Though they made me cry, there are some wonderful photographs of Lismore in the current “Australian Life” exhibition in Sydney’s Hyde Park.
I’ve been going to this annual exhibition for as long as I can remember. From time to time, I’ve even toyed with the idea of entering a photograph. Some years the exhibition is excellent, other times not so. But this year’s show really touched me.
As part of my current narrative – “that many people have stopped thinking about/worrying about the terrible disaster of this year” – it always gives me great heart to see images of Lismore that help remind people of what happened, and these photographs really help keep the story alive.
After five weeks on the road – work/life – it’s nice to be back home and to reacquaint myself with life in Sydney.
The thing that hit me most on Saturday night was the “silence” of being back at home. Though you would assume life in Darwin and Lismore would be much quieter than in the centre of Sydney (where I live). But I actually live on a very quiet street, and the silence of my lounge room on Saturday night was almost deafening.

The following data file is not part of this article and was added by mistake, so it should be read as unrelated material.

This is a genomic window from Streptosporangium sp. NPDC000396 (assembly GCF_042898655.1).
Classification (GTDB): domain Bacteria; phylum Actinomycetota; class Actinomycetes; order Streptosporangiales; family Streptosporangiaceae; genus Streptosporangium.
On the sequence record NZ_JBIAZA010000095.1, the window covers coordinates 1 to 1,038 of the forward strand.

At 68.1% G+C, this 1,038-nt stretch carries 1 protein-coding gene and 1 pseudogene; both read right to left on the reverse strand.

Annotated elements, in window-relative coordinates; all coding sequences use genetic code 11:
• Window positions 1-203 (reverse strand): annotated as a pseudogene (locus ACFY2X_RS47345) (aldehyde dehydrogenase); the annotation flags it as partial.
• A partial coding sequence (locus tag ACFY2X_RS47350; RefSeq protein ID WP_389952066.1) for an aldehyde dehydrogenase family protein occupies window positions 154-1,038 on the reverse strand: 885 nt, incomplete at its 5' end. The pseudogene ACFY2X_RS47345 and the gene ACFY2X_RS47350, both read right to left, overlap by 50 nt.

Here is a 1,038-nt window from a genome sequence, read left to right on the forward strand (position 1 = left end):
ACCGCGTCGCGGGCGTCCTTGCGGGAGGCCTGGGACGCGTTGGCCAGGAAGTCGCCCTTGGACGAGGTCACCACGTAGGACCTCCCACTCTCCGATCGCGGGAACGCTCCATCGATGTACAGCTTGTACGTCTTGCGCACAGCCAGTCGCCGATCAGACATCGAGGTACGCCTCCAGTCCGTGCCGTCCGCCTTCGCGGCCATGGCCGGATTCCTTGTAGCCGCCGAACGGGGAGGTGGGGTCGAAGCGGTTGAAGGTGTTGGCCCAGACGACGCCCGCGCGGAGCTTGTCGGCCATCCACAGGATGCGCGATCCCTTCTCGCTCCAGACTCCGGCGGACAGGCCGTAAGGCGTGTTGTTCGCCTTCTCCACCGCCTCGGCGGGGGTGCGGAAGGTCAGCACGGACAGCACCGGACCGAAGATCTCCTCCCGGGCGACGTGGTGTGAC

One of the things I’ve noted previously was how people who’ve bought coffee/tea at a nearby cafe have treated the artwork in such a disgraceful manner, treating it as a garbage bin, even though an actual garbage bin was only metres away.
Also on the weekend, I popped in to see an art installation at Taylor Square. The work concerns the impact of industrialisation on different locations in the modern world.
In previous years I might have been interested in the imagery, but to be frank, it didn’t do a lot for me. My interests in art have changed a little. But nonetheless, it was great to see some public art on display, back in my neighbourhood.